Of course there will be those heartless bastards that will warn that may produce an increase in population and we "just can't have that, can we"? Give em' hell when they bring it up!  ;D
Leges         Sine    Moribus     Vanae   
Faith,
if it has not works, is dead, being alone.

Surly1

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Re: Bring the lab to the water . . .
« Reply #2 on: April 30, 2014, 04:22:39 am »
Surly,
EXCELLENT! Most non adult humans on this planet get sick, miss school days, lose productivity and even die from bad water. A huge number of adults suffer from dysentery as well, affecting their longevity, productivity and quality of life. Clean water is a BIG DEAL!



Of course there will be those heartless bastards that will warn that may produce an increase in population and we "just can't have that, can we"? Give em' hell when they bring it up!  ;D

And there are alway people, like the head of Nestle, who maintain that no one has a "right" to clean watery. this is what you get when you financialize EVERYTHING, and the only values that rule are those of Mammon.

AGelbert

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Re: Bring the lab to the water . . .
« Reply #3 on: April 12, 2017, 01:14:35 pm »
LifeStraw Go with 2-Stage Filtration


Leges         Sine    Moribus     Vanae   
Faith,
if it has not works, is dead, being alone.

AGelbert

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Re: Bring the lab to the water . . .
« Reply #4 on: April 13, 2017, 07:52:13 pm »
https://www.forbes.com/sites/samlemonick/2017/04/13/this-device-can-pull-three-liters-of-water-out-of-thin-air/#7c253b6f5611

Apr 13, 2017 @ 04:36 PM
This Device Can Pull Three Liters Of Water Out Of Thin Air

Sam Lemonick , 

There are 13,000 trillion liters of water in Earth’s atmosphere, but that doesn’t mean much for places like the Sahara desert. A new device aims to help harvest some of that fresh water from the air using only the Sun's energy.


If it can be scaled up and commercialized, the technology could be a boon to people living in arid regions or places where there is extreme drought. Other water-harvesting devices require high humidity, like fog, or need electricity to power condensers. This one will work off the grid and and in very dry conditions, according to its creators.

The new device has three parts: a highly porous layer to capture water from ambient air, a solar collector to heat that layer and release the water, and a condenser to turn that vapor into liquid water. Lead researchers Omar Yaghi at the University of California, Berkeley, and Evelyn Wang, at MIT, report in Science that the harvester can draw almost 3 liters of water per kilogram of adsorbent. And that’s at just 20 percent relative humidity, low enough to make your eyes feel like they’re drying out.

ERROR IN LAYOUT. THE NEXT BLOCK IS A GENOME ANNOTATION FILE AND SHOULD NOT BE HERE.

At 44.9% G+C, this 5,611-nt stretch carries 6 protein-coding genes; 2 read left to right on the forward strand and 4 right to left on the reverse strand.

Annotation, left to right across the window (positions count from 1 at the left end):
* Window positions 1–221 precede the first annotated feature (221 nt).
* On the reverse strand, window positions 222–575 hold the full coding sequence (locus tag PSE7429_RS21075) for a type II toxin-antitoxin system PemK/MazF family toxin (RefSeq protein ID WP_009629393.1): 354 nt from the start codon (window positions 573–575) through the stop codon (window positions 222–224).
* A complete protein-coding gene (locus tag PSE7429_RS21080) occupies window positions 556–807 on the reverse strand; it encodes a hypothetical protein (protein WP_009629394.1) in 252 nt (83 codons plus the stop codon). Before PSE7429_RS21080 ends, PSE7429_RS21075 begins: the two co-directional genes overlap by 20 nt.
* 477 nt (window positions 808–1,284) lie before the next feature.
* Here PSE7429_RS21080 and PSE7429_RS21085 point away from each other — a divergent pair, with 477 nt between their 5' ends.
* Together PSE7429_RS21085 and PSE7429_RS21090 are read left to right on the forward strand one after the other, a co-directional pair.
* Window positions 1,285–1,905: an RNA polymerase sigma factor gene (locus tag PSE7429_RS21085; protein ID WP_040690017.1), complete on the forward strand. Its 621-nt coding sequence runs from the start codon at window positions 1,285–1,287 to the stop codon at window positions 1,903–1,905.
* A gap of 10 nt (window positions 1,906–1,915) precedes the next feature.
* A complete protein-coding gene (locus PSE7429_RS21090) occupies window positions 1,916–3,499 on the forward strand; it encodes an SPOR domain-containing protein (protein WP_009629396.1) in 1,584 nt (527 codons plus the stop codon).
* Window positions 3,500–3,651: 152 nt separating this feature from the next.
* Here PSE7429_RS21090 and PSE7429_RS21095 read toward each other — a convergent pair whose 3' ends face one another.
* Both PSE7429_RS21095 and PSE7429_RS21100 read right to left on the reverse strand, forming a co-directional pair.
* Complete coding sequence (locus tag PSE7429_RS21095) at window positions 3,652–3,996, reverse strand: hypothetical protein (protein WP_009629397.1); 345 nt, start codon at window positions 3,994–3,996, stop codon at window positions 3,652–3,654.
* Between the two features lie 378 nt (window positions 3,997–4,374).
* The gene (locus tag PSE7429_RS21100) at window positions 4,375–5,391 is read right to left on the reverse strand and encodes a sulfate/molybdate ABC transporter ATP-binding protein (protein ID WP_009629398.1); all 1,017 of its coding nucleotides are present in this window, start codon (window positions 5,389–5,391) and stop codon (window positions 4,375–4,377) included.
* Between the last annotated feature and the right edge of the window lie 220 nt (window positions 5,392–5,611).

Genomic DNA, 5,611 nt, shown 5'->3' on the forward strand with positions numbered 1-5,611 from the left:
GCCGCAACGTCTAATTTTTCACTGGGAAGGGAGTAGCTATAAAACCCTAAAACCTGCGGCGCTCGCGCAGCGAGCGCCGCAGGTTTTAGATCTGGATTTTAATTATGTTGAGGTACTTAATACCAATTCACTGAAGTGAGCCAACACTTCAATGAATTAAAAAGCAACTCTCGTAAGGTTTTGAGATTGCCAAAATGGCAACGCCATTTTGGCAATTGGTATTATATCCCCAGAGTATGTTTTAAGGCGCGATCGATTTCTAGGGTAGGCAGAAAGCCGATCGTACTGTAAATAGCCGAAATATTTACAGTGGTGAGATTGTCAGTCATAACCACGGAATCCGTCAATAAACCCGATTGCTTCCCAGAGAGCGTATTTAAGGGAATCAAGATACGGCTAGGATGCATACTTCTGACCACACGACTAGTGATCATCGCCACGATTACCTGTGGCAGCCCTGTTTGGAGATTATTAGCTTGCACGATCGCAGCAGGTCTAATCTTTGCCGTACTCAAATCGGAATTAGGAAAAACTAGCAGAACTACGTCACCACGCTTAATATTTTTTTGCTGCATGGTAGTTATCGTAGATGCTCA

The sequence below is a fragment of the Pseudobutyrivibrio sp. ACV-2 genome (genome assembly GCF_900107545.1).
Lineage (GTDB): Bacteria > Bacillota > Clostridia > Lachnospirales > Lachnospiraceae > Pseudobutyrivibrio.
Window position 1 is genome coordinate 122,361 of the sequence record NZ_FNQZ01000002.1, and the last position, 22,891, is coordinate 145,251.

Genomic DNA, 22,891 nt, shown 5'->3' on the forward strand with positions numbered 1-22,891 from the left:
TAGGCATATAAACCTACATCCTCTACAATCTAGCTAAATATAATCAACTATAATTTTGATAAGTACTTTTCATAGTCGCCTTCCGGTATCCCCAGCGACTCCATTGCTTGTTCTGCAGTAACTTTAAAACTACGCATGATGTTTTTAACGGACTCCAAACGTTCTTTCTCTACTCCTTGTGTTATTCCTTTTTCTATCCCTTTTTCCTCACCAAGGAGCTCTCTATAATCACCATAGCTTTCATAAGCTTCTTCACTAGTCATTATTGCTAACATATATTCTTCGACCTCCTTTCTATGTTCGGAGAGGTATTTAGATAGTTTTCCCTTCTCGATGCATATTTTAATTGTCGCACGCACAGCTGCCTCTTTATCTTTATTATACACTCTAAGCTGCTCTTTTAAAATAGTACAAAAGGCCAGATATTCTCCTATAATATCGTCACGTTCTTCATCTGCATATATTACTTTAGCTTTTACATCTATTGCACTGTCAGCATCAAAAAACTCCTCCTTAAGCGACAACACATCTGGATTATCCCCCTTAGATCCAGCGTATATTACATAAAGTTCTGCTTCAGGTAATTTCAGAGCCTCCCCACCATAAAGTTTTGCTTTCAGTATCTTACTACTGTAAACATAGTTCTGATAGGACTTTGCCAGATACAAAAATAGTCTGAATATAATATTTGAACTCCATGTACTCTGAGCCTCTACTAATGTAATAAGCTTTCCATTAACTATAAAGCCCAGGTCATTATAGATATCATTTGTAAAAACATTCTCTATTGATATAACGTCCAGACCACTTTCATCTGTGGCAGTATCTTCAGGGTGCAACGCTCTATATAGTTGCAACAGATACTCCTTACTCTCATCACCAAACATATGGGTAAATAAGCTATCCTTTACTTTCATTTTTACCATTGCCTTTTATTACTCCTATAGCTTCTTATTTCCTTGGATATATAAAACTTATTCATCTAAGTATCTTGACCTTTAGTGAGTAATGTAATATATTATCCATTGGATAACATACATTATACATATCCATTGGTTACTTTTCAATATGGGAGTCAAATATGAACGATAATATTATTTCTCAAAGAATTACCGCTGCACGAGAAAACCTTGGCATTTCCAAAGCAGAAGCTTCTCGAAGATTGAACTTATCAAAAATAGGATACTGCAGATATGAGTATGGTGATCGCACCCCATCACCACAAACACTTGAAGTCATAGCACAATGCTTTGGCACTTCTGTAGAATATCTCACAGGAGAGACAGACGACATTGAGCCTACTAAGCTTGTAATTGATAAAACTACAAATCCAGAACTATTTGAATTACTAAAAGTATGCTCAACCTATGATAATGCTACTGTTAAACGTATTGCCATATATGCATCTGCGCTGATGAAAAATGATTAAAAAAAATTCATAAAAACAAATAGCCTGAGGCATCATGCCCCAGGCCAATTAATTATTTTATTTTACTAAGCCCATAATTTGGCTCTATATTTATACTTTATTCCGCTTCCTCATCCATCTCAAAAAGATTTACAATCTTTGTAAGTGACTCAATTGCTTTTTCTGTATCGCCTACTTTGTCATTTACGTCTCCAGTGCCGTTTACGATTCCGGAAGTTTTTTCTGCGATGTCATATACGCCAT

The key is the adsorbent, made from a spongy material called a metal-organic framework. MOFs are pretty much what they sound like, a metal atom or atoms with organic (i.e., carbon-based molecules) attached, creating an open structure with a repeating pattern. Yaghi is the king of MOFs, having designed thousands of them since the 1990s. They’re particularly useful because they can be designed to have specific physical and chemical properties depending on what you want them to adsorb. MOFs have been made to trap and store natural gas, capture methane from car exhaust or scrub carbon dioxide from smokestacks.

This MOF is made to adsorb water and easily let it go. It has clusters of zirconium atoms in a cage of carbon and oxygen, connected by short fumaric acid molecules. Fumaric acid, by the way, is sometimes used to give salt and vinegar chips their vinegar flavor. That architecture leaves big pockets for water molecules to gather in. And Yaghi says the chemical properties of this MOF encourage water molecules to pack in more tightly, increasing the amount of water it can adsorb from air.

Yaghi says his group first discovered this MOF while working on a different project with Yang, to utilize MOFs for car air conditioners. That program had ended when he realized this MOF would release its water without much energy input—little enough that the Sun could do it.

“We made this specific discovery, and I rushed to MIT and said to Evelyn, ‘We have to get this out,’” Yaghi recalls.
Leges         Sine    Moribus     Vanae   
Faith,
if it has not works, is dead, being alone.